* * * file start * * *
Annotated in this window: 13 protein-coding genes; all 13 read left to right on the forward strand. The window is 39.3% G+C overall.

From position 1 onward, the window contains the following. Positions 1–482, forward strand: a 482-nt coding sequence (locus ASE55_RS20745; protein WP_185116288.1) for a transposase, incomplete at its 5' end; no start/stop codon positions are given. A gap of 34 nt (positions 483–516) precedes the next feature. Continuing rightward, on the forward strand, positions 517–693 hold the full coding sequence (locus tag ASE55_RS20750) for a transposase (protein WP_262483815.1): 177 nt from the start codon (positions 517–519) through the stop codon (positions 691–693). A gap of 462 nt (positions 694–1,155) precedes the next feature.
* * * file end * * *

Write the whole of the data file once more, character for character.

Annotated in this window: 13 protein-coding genes; all 13 read left to right on the forward strand. The window is 39.3% G+C overall.

From position 1 onward, the window contains the following. Positions 1–482, forward strand: a 482-nt coding sequence (locus ASE55_RS20745; protein WP_185116288.1) for a transposase, incomplete at its 5' end; no start/stop codon positions are given. A gap of 34 nt (positions 483–516) precedes the next feature. Continuing rightward, on the forward strand, positions 517–693 hold the full coding sequence (locus tag ASE55_RS20750) for a transposase (protein WP_262483815.1): 177 nt from the start codon (positions 517–519) through the stop codon (positions 691–693). A gap of 462 nt (positions 694–1,155) precedes the next feature.